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Vintage Aluminum Wheel Restoration

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n2fordwagons View Drop Down
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    Posted: 08-February-2017 at 6:55AM
 
I'm getting ready to refinish / restore some vintage aluminum "Daisy" wheels.  See picture above of how one of them looks currently.  I haven't decided if I want a polished lip yet.  And for the spokes, I was thinking of either leaving it natural unfinished aluminum or painting gray.  I may even try powder coating.  I've got a powder coating setup I haven't tried yet.
To start the process, I was planning on media blasting them using glass beads as the media.  I might use stripper on the black paint to help the paint removal process.  Any recommendations or suggestions on this process are greatly appreciated.
 

What I'm unsure about is how to protect any unfinished aluminum, like the lip (and possibly the spokes).  I don't want to deal with oxidation, etc.  Does anyone have experience, recommendations, pros & cons, etc?  There seem to be a few options. 
 
 
- Clear Coat - assuming this will last the longest, but will take the most initial prep and work. Any recommendations on brand or type to use?
- Sealant (like sharkhide) - easy to apply, should last several years according to reviews. Won't work on painted spokes.  Pricey
- Polishes with Sealer - Will only work on surface that I plan to polish (like the lips).  Sealer seems to last less than a year, according to reviews.
Jeff

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Post Options Post Options   Thanks (0) Thanks(0)   Quote Big Bird Quote  Post ReplyReply Direct Link To This Post Posted: 08-February-2017 at 11:23AM
First, if you use stripper, no aircraft stripper or anything with Methylene Chloride.
It eats aluminum.
For polishing the lip, you can clean it with a mag wheel cleaner for aluminum. it will leave the aluminum looking whitish (Unpolished raw aluminum wheels were common like this way back when). Work out any curb rash or scratches with sandpaper, Follow it up with an aluminum polish like mother's and a foam polisher like a powerball or the cone version of the same thing. The polish will seal the wheel. You may have to re-polish every year or two, but it doesn't take long if the wheel doesn't need gouges and scrapes sanded out.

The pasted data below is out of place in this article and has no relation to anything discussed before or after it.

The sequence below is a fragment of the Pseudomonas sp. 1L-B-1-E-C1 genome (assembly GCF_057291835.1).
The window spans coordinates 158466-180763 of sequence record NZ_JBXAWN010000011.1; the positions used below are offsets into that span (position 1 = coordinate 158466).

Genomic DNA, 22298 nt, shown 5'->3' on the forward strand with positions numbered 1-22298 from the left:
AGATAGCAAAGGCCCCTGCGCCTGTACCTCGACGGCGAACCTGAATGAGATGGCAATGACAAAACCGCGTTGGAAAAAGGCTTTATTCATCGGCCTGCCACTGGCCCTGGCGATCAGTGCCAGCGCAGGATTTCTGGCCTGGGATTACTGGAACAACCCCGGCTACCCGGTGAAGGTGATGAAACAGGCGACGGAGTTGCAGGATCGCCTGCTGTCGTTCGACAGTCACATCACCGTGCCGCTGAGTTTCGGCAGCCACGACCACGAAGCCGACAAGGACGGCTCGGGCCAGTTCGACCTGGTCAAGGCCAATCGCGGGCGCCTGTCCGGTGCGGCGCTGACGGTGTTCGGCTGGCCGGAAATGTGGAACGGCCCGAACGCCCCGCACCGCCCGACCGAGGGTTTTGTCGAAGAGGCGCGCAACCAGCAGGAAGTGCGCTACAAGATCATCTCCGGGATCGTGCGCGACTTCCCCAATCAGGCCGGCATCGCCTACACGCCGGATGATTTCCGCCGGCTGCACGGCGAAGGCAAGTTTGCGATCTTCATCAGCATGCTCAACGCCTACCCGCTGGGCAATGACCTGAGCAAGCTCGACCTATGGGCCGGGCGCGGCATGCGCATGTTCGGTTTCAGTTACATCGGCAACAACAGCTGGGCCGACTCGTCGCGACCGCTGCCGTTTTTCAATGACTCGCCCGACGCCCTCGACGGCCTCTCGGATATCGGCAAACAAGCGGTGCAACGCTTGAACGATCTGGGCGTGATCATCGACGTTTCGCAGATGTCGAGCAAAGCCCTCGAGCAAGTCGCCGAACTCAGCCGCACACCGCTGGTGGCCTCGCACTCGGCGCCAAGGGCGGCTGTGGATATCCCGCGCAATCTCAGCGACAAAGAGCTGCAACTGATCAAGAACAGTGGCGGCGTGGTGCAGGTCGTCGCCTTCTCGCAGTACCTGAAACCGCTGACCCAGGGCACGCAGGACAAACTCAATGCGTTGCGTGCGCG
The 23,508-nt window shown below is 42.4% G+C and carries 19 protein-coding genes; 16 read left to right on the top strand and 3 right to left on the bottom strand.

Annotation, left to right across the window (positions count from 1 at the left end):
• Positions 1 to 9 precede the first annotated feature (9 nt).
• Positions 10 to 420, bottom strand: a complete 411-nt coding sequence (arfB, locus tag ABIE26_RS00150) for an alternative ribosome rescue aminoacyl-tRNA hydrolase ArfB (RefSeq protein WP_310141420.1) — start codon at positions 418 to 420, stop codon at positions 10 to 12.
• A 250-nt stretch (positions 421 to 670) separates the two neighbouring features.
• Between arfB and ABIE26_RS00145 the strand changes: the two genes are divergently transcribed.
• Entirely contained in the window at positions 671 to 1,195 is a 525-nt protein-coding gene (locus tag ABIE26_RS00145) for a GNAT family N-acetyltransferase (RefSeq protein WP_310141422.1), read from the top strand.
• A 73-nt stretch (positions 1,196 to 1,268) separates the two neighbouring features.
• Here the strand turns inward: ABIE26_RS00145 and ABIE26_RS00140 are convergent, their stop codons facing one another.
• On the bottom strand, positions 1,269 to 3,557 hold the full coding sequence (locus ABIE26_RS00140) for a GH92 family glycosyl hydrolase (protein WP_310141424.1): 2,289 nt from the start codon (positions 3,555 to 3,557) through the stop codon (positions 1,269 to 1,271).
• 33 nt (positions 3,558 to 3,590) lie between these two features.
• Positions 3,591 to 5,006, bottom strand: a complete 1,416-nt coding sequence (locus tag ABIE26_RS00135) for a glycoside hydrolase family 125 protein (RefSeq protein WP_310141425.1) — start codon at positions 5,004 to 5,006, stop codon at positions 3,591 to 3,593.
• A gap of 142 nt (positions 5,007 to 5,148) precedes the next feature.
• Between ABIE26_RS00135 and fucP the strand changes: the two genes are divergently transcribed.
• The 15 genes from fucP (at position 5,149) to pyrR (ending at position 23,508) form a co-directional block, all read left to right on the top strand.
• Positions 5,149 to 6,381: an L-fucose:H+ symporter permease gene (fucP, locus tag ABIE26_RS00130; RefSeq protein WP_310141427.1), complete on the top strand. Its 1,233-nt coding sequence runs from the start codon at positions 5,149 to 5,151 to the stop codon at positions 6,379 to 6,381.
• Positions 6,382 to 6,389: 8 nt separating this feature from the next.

Mine looked like they were 40 year old wheels (They were). They don't look like brand new wheels, but, I didn't take them that far because that would look out of place on my car. I swapped the front wheels to a friend who wanted them (Ansens) for a pair of otherwise identical U.S. Indys that matched my back wheels. The Ansens have been polished up to a mirror finish using the same process, just more intensively.
Do your wheels have a clearcoat over them now? Some do from the factory. This would have to be removed to polish the lip.
The above post should be read in a "Grumpy Old Man" voice.
Almost forgot: "Get off my lawn!!!"
Randy
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Post Options Post Options   Thanks (0) Thanks(0)   Quote n2fordwagons Quote  Post ReplyReply Direct Link To This Post Posted: 09-February-2017 at 12:55AM
Thanks Randy.  I had no idea on the stripper.  I've seen several youtube videos of folks using aircraft stripper on aluminum wheels.  Glad I asked here first, before following their advice.
 
I'm not sure if they have clearcoat.  I don't think they do.  I figured the stripper and media blast would take care of the paint and any clearcoat, if they do have it.
 
 
One of the wheels has some pretty deep gouges and a chunk of the leading edge gone.  Any ideas on how to build up that missing leading edge?
Jeff

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Post Options Post Options   Thanks (0) Thanks(0)   Quote californiajohnny Quote  Post ReplyReply Direct Link To This Post Posted: 09-February-2017 at 2:45AM
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Post Options Post Options   Thanks (0) Thanks(0)   Quote lynchster Quote  Post ReplyReply Direct Link To This Post Posted: 10-March-2017 at 3:55PM
A bit of info I picked up from a guy I know who does media blasting and powder coating.
If you are going to blast the wheels bake them in the oven before prepping and powder coating. Pieces of the media will become embedded in the aluminum and will pop out (out gassing) when baked. If you do this after it's powder coated it will ruin the finish and look a lot like dirt in the paint.   
Chuck
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